However, it is important to remember that there are legal issues that need to be considered when using these models. For example, intellectual property law may seek to protect the data used to train the models. In addition, the authorship of the texts produced by these models may also be subject to legal debate, especially with regard to liability for the content of the texts.
Although generative models and language models are powerful tools, the legal rights and responsibilities related to their use have not yet been clearly established
The notorious "misuse" of Deep Fakes is sadly notorious and very realistic pornographic images can be generated with public figures. How does an actress protect herself from having compromising images of herself appear that are fake? What would happen if a person with depression talks to chatGPT about their problems and the AI suggests as a solution that they should end their life? It could happen, since the AI does not understand what they are saying, but generates the text that its internal mathematical model calculates the highest probability. There is no consciousness, no feelings, no responsibility in that AI model.
Although generative models and language models are powerful tools, the legal rights and responsibilities related to their use have not yet been clearly established. Who is responsible for errors and misinformation produced by these models? Is it the developers, the users or the artificial intelligence itself? These are some of the many legal and ethical challenges that need to be addressed before AI models can be widely accepted and used.
Ethical debate and regulation
However, it is important to note that AIs are tools we use to produce texts and are not authors themselves. Just as we do not consider Word's automatic corrector or Photoshop's filters as authors, we should not consider AIs as authors of the texts they produce. A tool is never going to be responsible for its use, only the person who uses it. A hammer can be a great tool for hammering nails, but it can also be used as an offensive weapon. So do we ban hammers? No, we ban the offensive use of hammers.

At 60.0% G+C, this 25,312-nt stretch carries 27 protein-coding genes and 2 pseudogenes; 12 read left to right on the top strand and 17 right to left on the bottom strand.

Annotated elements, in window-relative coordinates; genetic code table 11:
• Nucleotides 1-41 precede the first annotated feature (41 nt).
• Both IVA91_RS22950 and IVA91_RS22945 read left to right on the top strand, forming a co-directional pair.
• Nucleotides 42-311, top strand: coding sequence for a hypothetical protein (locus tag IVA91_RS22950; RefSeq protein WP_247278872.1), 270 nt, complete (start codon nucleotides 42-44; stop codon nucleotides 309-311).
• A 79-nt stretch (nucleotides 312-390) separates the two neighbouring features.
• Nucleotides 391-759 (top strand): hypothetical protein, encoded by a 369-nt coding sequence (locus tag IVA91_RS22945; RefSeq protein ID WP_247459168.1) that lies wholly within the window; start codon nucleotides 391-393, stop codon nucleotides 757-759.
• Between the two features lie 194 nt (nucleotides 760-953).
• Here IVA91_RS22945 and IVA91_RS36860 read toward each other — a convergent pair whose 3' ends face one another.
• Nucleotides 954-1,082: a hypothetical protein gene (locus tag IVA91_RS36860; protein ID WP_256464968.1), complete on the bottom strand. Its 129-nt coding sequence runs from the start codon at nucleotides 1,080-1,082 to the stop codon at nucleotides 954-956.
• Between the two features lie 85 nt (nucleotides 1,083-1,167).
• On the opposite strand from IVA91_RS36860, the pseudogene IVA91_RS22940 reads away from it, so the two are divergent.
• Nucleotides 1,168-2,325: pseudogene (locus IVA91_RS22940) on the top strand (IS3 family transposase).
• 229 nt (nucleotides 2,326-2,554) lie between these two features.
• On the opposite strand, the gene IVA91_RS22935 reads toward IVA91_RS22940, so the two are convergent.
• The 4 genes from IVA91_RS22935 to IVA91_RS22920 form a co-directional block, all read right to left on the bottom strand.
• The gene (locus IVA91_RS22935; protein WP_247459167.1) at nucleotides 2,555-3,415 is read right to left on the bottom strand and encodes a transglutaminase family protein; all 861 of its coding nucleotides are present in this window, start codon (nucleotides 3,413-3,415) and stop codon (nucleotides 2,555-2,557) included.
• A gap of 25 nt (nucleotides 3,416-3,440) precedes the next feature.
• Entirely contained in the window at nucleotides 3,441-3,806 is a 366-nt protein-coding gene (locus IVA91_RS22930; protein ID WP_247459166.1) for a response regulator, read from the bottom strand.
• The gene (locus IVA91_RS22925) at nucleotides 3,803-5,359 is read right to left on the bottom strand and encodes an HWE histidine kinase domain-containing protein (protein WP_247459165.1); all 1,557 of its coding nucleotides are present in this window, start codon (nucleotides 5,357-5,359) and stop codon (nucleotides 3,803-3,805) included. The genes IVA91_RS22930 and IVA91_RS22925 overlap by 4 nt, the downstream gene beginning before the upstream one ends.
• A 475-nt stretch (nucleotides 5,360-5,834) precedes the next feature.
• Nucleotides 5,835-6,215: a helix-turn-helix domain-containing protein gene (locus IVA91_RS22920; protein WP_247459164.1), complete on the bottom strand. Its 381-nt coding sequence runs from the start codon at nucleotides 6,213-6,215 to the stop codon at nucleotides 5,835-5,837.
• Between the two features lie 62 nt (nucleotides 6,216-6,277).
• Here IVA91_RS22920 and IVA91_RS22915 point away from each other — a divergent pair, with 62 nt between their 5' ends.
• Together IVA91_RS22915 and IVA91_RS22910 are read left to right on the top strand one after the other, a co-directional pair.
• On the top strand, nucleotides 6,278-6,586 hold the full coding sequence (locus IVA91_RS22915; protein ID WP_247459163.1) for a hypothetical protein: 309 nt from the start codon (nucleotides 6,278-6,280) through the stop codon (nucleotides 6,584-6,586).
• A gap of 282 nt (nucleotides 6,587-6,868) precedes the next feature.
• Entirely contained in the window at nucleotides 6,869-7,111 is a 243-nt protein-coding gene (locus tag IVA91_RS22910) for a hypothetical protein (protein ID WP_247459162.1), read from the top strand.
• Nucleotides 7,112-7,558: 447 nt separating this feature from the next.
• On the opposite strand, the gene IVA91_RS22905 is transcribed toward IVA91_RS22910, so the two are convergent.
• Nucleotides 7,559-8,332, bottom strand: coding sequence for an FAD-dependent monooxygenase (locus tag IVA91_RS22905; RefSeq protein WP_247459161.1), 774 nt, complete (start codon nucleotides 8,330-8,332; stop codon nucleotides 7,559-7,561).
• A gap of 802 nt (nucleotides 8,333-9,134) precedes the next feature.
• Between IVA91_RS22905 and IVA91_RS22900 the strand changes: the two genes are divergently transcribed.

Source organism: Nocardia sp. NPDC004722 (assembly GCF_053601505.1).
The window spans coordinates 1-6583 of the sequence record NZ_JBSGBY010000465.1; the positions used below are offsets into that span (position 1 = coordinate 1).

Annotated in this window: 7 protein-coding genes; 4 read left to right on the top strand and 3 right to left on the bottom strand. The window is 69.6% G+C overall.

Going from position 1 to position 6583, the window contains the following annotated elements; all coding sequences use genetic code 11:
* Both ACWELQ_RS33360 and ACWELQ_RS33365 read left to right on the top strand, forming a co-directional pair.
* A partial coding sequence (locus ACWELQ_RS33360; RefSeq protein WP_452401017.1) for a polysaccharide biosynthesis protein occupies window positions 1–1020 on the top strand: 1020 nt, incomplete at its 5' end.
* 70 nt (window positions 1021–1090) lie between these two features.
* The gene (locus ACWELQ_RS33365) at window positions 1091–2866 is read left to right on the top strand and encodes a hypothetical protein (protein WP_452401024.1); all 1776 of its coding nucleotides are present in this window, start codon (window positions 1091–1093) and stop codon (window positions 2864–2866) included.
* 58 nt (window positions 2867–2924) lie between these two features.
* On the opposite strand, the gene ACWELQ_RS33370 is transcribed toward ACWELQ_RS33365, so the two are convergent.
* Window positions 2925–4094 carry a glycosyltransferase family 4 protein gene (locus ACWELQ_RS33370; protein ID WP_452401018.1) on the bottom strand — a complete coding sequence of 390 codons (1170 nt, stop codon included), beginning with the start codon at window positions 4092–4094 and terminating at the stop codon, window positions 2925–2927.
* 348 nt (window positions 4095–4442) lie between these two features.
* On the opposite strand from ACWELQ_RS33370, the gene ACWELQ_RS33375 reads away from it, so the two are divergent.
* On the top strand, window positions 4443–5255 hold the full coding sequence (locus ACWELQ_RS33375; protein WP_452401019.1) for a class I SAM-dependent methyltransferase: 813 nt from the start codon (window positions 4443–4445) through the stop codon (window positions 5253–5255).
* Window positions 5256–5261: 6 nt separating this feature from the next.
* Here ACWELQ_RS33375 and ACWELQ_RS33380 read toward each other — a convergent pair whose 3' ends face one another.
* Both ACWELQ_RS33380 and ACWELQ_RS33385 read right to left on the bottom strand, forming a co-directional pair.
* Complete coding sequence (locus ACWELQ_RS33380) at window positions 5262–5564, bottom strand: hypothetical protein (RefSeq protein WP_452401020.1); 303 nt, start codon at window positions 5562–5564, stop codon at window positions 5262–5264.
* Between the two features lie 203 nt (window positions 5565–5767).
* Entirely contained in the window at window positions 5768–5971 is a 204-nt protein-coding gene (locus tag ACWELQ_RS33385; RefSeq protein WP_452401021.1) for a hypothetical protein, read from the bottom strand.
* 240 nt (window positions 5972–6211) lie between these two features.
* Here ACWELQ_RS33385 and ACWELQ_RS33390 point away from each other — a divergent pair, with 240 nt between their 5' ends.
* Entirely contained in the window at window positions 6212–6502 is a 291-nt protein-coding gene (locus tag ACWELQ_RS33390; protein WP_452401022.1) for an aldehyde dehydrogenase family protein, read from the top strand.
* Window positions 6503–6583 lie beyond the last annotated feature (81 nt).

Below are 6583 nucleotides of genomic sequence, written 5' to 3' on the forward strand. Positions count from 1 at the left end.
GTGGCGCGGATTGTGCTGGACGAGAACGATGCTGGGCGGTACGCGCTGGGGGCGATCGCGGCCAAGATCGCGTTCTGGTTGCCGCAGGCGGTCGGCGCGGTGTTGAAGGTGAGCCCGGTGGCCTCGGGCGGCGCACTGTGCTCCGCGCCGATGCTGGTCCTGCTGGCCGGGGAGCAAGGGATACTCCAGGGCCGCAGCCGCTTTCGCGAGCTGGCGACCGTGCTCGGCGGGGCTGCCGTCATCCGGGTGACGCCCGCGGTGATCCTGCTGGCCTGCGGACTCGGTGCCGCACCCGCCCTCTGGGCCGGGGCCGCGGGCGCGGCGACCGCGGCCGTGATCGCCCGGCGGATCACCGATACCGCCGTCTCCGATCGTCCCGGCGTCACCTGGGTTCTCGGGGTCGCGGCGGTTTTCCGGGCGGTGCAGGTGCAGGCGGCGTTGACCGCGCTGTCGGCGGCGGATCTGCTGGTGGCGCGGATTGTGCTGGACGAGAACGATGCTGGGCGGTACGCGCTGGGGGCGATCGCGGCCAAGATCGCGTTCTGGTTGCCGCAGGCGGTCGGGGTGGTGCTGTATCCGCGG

AIs are tools we use to produce texts and are not authors in themselves, just as we do not consider Photoshop filters to be authors
In conclusion, generative models and language models are a fascinating technology that has revolutionised the way text, images and even music are produced, but also raises profound ethical and legal questions. In this sense, it is important to continue to debate their use and to establish clear regulations that allow them to be used in a responsible and ethical manner.
In the future, it is likely that this technology will continue to evolve and that the academic community will learn to use it as another tool in the process of producing scientific and academic texts; but just as we do not use Word's proofreader as a co-author of our articles, let us not make fools of ourselves by co-authoring these new tools as if they had an entity of their own.
By the way, was this text written by a person or an artificial intelligence? We will never know, but, just in case, it is signed by yours truly.
About the author: Javier Palanca, professor at the Valencian University Institute for Artificial Intelligence Research at the Universitat Politècnica de València.